If both loops deliver the same amount of current to the deflecting coils, assuming the coils to be respectively vertical and horizontal deflectors, then the pull on the indicator will be in a direction midway between vertical and horizontal.
If one loop delivers signal energy to its deflecting coil and the other does not, then the indicator will take up a position either vertically or horizontally away from center, depending upon whether the vertical or horizontal deflector received the current.
The important feature of the instrument is that it is always operated by proportional current from the loops, and therefore the direction of its indications will always be due to the signal I current resulting from the angle of the loops and not to the amplitude of their signals. The amplitude shows merely in the amount of swing of the indicator from center, and not in its direction. The device then functions accurately as a direct indicating radio compass and is used in conjunction with the other left-right" instrument, which registers "on course" from another beacon to determine distance by registering the amount of ofi course in terms of degrees calibrated in miles. It is desirable that the zero or on course spot indication of the lower meter shall coincide with the on course pointer indication of the upper meter of the double indicating meter, and
therefore the circular scale or screen is so placed :that the spot, when indicating on course," will bedeflected equally by both deflectors in a forward direction, exactly in line with, and directly behind, the indicating pointer of the front meter. To efiect this result, the lower meter is mounted with each deflecting coil at an angle of approximately 45 from the fore and aft axis of the plane.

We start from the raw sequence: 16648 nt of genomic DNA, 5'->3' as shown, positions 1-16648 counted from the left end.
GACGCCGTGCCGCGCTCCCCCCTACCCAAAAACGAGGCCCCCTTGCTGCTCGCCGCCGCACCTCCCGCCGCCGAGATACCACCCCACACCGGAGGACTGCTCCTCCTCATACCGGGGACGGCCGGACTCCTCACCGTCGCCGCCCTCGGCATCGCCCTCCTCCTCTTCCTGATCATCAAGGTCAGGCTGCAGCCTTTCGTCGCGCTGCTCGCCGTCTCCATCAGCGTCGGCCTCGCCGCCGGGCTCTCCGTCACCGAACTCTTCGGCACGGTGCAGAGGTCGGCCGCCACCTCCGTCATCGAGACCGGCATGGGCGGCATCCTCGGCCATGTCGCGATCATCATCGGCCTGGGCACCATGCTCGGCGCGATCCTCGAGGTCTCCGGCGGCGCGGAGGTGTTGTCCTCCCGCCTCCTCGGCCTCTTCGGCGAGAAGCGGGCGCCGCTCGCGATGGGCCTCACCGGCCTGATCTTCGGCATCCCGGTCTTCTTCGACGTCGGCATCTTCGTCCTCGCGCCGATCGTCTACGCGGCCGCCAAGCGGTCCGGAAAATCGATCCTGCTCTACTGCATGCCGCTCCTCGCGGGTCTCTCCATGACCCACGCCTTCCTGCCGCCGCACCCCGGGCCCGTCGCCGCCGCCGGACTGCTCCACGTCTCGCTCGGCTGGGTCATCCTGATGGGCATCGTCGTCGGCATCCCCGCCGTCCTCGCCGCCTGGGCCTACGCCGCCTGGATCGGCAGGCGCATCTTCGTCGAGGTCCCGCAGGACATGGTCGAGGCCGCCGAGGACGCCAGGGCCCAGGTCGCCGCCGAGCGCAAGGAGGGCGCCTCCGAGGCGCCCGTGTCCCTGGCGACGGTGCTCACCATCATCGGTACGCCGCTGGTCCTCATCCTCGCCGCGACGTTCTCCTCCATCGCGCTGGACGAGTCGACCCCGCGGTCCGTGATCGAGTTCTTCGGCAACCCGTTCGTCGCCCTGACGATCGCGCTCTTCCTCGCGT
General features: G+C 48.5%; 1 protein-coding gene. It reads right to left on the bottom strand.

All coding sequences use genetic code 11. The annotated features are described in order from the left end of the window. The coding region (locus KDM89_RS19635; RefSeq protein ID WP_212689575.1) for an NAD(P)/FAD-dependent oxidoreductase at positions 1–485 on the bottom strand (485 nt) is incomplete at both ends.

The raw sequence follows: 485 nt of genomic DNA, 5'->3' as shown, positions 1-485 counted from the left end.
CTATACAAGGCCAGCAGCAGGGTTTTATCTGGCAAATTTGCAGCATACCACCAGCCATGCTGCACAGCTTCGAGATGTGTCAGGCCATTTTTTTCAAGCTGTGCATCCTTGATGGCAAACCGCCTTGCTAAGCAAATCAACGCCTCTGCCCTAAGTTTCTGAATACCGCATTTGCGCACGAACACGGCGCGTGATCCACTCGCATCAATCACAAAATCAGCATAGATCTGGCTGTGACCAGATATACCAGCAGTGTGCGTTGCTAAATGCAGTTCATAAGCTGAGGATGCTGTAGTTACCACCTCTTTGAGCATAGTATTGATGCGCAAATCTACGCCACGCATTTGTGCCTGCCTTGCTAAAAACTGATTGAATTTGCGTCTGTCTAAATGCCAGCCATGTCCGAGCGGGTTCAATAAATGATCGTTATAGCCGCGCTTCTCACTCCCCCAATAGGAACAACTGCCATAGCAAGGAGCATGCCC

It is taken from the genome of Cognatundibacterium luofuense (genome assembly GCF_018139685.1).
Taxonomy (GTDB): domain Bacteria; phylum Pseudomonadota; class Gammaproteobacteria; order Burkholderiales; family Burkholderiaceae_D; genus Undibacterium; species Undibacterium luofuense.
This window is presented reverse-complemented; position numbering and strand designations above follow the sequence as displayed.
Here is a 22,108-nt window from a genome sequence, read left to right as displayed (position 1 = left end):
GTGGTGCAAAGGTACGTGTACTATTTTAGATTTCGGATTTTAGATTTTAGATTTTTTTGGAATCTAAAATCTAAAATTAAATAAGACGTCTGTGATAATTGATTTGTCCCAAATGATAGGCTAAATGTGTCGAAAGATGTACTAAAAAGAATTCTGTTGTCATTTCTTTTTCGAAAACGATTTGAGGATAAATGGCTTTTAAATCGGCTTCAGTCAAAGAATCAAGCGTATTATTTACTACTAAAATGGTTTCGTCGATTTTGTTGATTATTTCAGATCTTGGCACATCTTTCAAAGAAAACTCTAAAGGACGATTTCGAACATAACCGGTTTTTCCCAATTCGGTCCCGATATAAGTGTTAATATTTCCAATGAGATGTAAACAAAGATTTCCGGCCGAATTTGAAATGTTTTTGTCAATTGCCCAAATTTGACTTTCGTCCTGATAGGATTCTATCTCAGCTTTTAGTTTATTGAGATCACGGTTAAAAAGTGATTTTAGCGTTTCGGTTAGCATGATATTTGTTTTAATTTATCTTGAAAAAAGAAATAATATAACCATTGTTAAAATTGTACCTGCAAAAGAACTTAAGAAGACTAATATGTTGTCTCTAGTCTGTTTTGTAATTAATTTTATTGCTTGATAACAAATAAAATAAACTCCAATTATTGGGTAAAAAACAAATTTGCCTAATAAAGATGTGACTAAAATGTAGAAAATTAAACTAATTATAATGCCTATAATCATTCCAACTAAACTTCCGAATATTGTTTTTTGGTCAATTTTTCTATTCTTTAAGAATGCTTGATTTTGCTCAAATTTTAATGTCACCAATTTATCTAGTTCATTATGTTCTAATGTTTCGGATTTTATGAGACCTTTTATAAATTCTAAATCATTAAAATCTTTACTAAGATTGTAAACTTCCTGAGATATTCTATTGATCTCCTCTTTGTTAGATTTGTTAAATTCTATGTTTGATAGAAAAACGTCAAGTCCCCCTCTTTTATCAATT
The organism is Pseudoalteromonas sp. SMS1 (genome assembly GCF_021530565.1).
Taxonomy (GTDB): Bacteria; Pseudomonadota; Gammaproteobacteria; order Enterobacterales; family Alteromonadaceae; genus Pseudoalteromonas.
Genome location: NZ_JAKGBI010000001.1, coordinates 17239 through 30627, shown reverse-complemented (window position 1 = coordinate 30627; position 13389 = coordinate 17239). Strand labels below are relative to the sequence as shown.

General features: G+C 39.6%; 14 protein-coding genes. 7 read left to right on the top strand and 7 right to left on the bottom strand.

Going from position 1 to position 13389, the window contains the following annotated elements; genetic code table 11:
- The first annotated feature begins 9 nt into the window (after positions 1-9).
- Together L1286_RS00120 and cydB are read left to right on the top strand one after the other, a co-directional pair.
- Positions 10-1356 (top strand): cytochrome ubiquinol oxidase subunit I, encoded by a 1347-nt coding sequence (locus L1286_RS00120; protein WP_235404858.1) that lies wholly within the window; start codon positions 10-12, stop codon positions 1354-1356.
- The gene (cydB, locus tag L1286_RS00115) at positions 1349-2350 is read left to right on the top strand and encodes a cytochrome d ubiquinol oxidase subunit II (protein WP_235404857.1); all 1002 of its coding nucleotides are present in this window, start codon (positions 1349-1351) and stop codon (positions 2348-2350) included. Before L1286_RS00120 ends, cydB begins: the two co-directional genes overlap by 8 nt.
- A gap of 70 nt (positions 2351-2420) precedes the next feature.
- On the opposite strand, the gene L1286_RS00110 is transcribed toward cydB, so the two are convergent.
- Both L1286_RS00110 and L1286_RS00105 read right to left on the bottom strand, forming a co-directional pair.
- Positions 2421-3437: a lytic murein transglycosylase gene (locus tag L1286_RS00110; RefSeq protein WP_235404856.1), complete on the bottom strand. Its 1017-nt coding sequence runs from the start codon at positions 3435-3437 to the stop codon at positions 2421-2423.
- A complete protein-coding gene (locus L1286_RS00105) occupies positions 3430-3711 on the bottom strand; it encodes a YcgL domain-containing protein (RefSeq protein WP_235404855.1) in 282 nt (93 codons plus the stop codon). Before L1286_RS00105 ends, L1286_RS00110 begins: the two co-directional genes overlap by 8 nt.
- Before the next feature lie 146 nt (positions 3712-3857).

An alternative means is shown in Fig. 6 and comprises two single loops 60 andBI mounted in the same plane but preferably separated as much as possible, each loop supplying received energy to the input of a cathode ray indicator tenna-ground system. The reading obtained from antenna 68 is used as a reference point and is adjusted until opposite the scale zero 13.
The length of the antenna 88 should preferably be such that it has the same reception sensitivity as the loop 6! when this loop is in a plane'in line with the transmitter or in position of maximum reception. This being so, the loop reception will always be less than the antenna reception when the loop deviates from its maximum position. The amplifier system has. a linear characteristic which allows the amplitude of the non-directional signal to be varied by the attenuator without destroying its relation to the amplitude of the directional signal.